We last examined the Highway Trust Fund back in 2015. For an introduction on the Highway Trust Fund go here. It’s been four years so let’s see what’s going on.
The DRIVE Act died in Congress but pieces of the DRIVE Act were enacted in a bill called the FAST (Fixing America’s Surface Transportation) Act. The FAST Act was passed on December 4, 2015 and it was the first bill in over 10 years that addressed long term funding for America’s infrastructure.
The FAST Act authorized $305 billion in funds for the next four years, until 2020. In addition to infrastructure this funding is also to be spent on highway and motor vehicle safety, public transportation, motor carrier safety, hazardous materials safety, rail, and research, technology, and statistics programs.
Where does that money come from? The FAST Act extended the current tax rate on fuel (18.4 cents on gasoline and 24.4 cents on diesel) into 2022. It also approved $51.9 billion in funds to be transferred from the General Fund to the Highway Trust Fund.
Transfers from the General Fund are not good. The Highway Trust Fund was initially funded by the fuel tax alone. But the tax is no longer sufficient because the tax was never adjusted for inflation (if it was adjusted from the original rate set in 1993 the tax would be about 25 cents for gas and 40 cents for diesel) and because Americans just aren’t using as much fuel. Electric cars, more fuel efficient cars, and improved public transit have all contributed to less fuel being used overall.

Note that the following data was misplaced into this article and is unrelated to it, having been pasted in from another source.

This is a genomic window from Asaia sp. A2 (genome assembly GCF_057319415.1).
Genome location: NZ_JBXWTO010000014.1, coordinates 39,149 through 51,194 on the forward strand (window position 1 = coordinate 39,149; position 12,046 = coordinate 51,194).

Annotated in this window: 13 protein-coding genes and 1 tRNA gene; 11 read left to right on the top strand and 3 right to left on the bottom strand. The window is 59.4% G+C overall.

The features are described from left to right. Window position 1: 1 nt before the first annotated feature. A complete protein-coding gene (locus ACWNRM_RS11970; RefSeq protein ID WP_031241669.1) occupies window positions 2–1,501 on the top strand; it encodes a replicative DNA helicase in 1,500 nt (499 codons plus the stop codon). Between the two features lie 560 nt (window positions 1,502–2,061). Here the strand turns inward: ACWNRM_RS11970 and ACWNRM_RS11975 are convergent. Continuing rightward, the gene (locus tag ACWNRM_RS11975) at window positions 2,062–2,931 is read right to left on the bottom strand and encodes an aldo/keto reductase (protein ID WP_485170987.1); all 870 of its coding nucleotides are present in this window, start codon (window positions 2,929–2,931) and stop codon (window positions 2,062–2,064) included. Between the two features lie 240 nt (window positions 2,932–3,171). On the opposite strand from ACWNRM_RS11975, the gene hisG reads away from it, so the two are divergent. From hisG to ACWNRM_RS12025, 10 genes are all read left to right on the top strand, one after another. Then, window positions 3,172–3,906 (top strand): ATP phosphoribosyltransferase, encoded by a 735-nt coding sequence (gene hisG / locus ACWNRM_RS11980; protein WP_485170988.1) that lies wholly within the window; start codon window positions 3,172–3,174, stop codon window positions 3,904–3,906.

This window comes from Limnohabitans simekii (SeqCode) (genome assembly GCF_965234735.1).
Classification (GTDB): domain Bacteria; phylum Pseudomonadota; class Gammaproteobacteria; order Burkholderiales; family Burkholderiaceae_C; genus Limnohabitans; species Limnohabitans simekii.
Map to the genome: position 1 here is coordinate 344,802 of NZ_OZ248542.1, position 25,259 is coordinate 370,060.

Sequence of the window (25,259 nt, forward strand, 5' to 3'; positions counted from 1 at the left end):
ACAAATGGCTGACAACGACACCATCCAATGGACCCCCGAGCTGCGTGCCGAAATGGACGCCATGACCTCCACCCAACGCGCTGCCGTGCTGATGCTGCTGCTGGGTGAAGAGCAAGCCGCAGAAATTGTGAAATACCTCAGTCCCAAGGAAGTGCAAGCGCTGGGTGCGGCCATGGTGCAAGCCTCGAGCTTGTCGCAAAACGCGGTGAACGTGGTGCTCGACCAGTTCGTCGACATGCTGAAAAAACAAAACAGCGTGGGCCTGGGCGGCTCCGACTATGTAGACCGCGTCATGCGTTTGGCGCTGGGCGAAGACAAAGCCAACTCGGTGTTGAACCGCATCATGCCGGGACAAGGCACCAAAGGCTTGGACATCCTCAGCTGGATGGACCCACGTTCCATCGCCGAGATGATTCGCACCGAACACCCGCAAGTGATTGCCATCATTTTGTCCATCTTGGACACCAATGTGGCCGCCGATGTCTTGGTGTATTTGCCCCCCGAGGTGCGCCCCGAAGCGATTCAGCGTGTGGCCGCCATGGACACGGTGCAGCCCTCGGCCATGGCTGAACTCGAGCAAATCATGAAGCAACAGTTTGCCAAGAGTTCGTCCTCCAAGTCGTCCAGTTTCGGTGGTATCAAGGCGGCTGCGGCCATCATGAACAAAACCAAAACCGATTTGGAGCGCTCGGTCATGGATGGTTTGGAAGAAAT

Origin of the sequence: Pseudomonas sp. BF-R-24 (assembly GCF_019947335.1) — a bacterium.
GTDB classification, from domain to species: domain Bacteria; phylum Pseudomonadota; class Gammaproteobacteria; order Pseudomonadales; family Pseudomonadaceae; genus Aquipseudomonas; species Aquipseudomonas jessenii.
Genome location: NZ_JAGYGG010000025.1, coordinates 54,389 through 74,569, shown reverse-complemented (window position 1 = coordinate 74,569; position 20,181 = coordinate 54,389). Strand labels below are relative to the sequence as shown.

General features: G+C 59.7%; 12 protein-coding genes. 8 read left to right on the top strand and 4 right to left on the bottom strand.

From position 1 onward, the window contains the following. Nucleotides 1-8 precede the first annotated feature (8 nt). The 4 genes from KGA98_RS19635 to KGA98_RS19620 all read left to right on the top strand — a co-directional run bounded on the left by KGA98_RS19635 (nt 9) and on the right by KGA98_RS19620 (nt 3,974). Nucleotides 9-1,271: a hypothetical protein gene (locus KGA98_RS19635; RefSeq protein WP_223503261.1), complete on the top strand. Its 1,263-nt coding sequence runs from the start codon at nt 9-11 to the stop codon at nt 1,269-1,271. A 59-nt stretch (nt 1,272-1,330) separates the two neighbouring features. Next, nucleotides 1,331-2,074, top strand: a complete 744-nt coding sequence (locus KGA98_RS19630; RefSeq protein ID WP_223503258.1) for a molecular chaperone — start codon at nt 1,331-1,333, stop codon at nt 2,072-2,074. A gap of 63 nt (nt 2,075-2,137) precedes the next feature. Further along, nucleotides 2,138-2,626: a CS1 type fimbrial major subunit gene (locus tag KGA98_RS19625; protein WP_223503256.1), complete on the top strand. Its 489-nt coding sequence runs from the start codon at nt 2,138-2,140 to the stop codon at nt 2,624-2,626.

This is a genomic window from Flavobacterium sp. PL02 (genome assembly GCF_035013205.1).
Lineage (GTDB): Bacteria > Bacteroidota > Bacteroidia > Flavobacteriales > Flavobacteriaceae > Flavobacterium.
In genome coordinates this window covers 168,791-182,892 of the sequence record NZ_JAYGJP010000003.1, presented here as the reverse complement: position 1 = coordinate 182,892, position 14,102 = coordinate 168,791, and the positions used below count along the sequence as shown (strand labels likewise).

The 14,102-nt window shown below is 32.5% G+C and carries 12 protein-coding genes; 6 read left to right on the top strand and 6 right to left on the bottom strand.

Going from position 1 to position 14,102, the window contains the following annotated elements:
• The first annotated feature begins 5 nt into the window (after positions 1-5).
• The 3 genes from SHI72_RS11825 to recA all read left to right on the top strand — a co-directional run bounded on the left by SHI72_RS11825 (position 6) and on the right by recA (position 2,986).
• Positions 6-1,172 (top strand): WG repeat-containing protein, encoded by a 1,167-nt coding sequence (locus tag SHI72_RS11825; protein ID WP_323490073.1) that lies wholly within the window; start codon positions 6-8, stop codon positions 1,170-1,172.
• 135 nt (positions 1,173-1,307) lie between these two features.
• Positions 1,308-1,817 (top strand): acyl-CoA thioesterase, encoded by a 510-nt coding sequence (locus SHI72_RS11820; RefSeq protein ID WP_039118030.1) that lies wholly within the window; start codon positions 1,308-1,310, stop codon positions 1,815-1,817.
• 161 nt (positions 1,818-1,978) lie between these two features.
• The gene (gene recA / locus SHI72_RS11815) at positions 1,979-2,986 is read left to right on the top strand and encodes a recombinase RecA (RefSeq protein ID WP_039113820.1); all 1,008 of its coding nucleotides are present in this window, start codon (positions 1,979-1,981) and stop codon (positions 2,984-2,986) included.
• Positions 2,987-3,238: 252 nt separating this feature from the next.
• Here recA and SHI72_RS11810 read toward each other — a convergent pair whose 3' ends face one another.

I expect a future gas and diesel tax increase and probably more tolls for heavily trafficked roads and interstates. The fuel tax increase would encourage the move to cleaner electric vehicles and it is also very easy to implement. The tolls would be a better way to tax vehicles based on use in addition to helping ease road congestion by encouraging drivers to use free, less crowded roads.
I also expect the Highway Trust Fund to become more focused on roads specifically. The Fund is currently used for many different things besides simply building and maintaining roads and clearly all of those expenditures are not sustainable based on the need for bailouts time and time again.
You can find a list of the things accomplished by the FAST Act here: https://www.fhwa.dot.gov/fastact/factsheets/.
To see the actual figure in the Highway Trust Fund currently and what has been allocated where go here: https://www.fhwa.dot.gov/highwaytrustfund/